Python doesn’t restrict us from accessing any variable or calling any member method in a python program.
All python variables and methods are public by default in Python. So when we want to make any variable or method public, we just do nothing. Let us see the example below −
class Mug: def __init__(self): self.color = None self.content = None def fill(self, beverage): self.content = beverage def empty(self): self.content = None brownMug = Mug() brownMug.color = "brown" print brownMug.empty() print brownMug.fill('tea') print brownMug.color print brownMug.content
All the variables and the methods in the code are public by default.
When we declare our data member private we mean, that nobody should be able to access it from outside the class. Here Python supports a technique called name mangling. This feature turns every member name prefixed with at least two underscores and suffixed with at most one underscore into _<className><memberName> . So to make our member private, let’s have a look at the example below −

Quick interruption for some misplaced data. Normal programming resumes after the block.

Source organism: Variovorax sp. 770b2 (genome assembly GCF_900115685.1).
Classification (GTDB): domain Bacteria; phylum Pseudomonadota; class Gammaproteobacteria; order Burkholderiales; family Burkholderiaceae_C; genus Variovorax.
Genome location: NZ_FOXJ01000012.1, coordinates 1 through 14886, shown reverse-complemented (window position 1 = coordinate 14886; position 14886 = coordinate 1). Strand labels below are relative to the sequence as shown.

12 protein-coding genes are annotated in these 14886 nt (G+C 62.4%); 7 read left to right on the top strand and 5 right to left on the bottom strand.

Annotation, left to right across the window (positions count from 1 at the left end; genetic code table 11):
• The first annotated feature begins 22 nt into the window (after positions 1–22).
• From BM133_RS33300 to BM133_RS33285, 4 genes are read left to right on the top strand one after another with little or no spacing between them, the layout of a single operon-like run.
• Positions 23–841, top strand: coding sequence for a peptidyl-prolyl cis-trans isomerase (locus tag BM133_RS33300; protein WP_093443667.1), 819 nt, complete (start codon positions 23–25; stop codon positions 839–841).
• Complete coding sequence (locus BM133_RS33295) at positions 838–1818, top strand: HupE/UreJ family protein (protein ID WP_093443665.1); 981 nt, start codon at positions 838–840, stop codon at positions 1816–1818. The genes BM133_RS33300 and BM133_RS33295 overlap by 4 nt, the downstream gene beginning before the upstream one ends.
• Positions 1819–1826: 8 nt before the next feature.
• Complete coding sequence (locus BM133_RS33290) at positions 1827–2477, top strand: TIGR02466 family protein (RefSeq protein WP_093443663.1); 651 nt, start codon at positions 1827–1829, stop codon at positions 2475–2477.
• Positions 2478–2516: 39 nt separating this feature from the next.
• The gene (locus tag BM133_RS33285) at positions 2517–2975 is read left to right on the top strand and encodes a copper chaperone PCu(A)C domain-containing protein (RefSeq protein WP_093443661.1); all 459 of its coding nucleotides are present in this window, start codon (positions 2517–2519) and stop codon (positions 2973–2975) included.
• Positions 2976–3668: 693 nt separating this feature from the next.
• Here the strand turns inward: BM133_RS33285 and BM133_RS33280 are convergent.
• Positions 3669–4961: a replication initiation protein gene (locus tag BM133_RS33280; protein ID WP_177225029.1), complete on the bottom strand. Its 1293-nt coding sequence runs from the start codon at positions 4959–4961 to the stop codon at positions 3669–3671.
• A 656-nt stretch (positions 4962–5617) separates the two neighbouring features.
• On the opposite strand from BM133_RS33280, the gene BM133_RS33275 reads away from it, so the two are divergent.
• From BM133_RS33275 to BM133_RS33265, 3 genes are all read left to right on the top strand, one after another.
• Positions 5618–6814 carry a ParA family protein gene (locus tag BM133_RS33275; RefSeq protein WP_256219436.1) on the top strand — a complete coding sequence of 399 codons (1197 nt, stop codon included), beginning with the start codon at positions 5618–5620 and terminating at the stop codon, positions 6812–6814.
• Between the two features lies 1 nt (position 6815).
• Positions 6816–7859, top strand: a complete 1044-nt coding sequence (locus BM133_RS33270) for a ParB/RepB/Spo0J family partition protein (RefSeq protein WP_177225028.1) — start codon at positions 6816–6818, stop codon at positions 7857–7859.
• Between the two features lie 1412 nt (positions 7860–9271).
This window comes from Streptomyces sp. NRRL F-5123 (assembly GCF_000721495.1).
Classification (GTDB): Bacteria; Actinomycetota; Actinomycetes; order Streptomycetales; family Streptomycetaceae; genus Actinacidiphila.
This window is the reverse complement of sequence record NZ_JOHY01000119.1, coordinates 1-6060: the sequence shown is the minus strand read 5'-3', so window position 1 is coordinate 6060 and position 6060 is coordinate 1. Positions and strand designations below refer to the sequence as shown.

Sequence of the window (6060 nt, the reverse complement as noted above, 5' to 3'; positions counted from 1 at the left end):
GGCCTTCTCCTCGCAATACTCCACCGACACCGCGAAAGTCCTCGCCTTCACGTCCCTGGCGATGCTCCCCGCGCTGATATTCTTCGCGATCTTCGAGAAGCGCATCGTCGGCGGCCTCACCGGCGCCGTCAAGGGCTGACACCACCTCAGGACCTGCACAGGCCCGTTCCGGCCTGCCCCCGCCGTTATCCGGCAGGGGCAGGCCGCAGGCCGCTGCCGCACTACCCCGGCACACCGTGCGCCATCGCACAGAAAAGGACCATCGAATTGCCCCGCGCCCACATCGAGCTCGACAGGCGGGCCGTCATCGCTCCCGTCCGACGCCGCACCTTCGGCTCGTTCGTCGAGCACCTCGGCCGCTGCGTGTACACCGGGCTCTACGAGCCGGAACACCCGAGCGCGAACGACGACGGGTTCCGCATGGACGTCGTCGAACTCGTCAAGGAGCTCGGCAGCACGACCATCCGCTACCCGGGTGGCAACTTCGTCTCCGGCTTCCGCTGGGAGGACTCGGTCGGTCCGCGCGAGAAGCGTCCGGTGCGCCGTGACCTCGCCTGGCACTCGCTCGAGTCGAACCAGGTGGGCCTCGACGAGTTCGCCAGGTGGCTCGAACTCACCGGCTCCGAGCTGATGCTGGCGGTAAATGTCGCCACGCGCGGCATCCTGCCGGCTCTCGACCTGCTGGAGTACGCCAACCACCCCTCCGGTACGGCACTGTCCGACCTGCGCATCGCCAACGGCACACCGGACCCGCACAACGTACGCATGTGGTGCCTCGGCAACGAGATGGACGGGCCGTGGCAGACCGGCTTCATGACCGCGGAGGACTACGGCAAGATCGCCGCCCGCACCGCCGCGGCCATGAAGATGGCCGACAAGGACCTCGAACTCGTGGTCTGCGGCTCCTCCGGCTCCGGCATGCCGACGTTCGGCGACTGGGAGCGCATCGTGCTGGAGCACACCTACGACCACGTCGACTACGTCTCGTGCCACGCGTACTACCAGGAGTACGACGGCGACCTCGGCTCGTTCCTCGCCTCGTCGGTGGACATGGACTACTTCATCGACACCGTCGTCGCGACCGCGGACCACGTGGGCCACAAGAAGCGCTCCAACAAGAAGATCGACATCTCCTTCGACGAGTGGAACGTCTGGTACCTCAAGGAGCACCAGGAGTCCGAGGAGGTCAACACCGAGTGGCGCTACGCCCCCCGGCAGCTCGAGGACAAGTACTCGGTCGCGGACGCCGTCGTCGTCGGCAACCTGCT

class Cup: def __init__(self, color): self.__content = None # private variable def fill(self, beverage): self.__content = beverage def empty(self): self.__content = None
Our cup now can be only filled and poured out by using fill() and empty() methods. Note, that if you try accessing __content from outside, you’ll get an error. But you can still stumble upon something like this −
redCup = Cup("red") redCup._Cup__content = "tea"